The Effelsberg Radio Telescope
The 100-m Effelsberg Telescope
The 100-m Effelsberg Telescope

Since its inauguration in 1972, the Effelsberg 100-metre Radio Telescope has been Europe's largest, and the world's second-largest, fully steerable telescope. It operates at wavelengths from about 90 cm to 7 mm (frequencies of 0.395 to 95.5 GHz). The telescope is operated by the Max-Planck-Institut für Radioastronomie in Bonn, Germany (part of the Max-Planck-Gesellschaft). The Effelsberg Telescope was involved in several surveys; one example is the all-sky continuum survey at 408 MHz (73 cm) by Haslam et al. (1981, 1982; Astron. and Astrophys.).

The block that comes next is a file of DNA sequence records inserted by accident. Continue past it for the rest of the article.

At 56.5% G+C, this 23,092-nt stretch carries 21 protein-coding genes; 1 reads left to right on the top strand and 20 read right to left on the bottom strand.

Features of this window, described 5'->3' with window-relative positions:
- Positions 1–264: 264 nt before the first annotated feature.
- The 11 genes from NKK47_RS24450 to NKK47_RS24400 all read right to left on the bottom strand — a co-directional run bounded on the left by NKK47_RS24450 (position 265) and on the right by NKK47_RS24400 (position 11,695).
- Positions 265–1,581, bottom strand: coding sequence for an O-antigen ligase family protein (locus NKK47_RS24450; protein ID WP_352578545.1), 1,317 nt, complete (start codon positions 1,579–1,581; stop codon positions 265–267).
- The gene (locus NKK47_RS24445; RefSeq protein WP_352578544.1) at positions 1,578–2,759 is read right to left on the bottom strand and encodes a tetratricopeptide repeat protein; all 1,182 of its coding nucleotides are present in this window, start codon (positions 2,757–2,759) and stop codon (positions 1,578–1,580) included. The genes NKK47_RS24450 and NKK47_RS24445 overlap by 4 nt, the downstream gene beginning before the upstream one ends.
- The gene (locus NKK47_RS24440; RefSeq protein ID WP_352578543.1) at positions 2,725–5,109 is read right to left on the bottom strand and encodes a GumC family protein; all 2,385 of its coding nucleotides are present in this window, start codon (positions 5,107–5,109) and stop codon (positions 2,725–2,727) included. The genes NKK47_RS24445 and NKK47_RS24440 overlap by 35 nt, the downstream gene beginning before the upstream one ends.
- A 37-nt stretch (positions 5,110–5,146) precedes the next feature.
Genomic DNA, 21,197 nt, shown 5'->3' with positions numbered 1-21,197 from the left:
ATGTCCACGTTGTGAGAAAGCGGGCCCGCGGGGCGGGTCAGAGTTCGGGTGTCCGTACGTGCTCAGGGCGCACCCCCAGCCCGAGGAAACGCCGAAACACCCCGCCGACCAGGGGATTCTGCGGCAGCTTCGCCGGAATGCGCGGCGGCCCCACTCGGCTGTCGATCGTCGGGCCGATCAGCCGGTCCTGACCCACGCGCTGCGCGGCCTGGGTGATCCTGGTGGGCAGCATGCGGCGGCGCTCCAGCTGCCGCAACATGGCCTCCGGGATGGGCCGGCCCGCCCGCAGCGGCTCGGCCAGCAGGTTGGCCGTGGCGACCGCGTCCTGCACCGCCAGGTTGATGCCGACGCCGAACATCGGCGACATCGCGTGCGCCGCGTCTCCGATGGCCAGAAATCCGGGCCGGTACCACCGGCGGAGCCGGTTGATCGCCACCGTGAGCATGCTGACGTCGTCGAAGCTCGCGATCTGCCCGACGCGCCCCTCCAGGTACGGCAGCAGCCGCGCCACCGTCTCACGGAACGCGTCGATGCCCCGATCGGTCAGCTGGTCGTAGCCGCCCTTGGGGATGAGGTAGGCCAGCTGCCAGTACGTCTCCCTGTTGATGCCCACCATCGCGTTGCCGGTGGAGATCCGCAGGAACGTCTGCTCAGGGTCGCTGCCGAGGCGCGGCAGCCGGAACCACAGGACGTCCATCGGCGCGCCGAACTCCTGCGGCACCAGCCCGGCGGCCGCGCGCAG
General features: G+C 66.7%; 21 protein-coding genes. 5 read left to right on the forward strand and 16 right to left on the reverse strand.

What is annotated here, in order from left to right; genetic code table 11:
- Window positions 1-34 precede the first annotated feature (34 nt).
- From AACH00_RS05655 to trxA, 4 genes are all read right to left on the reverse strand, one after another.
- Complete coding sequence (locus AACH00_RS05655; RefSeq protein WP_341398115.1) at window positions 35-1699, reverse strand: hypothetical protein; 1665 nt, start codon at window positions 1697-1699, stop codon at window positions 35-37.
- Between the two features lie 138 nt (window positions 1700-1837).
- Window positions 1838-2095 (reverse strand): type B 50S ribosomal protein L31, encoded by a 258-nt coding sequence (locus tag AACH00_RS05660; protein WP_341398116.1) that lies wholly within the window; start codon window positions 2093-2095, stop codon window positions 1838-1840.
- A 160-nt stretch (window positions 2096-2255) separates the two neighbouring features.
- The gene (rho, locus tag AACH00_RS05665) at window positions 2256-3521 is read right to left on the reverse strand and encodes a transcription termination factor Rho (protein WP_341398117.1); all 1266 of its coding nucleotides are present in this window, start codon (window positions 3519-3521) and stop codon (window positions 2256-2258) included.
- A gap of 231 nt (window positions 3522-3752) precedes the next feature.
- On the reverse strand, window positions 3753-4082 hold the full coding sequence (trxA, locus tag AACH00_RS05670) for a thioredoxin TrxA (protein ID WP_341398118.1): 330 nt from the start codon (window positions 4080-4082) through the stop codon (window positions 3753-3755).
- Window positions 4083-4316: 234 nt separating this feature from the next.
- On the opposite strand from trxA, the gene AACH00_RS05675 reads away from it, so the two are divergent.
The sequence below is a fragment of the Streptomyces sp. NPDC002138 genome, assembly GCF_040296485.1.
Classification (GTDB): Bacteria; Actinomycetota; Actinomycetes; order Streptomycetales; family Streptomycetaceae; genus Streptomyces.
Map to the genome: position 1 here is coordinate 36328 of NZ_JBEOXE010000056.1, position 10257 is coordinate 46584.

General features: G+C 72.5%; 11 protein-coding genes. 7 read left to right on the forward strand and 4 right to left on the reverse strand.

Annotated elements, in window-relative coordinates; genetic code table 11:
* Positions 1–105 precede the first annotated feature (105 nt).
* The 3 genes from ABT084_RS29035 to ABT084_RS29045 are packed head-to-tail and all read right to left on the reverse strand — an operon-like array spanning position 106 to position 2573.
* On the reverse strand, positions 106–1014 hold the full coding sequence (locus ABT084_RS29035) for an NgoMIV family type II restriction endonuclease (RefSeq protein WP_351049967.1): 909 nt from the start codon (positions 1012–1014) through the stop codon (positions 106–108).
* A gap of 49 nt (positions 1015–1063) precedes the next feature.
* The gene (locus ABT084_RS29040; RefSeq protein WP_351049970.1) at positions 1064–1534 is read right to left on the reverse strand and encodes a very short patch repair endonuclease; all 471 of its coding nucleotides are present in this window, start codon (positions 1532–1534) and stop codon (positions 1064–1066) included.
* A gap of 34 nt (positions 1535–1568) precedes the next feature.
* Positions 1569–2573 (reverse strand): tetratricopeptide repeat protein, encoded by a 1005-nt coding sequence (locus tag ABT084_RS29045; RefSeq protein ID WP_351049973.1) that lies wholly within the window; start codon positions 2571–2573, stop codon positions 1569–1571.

The telescope uses a digital filterbank and a ROACH-based system to perform pulsar observations with very high bandwidth. This, along with its high sensitivity and low system noise in several observing bands, makes the Effelsberg Telescope a particularly powerful instrument for high-precision pulsar timing. For more information, including technical details, please visit the Effelsberg Radio Telescope website.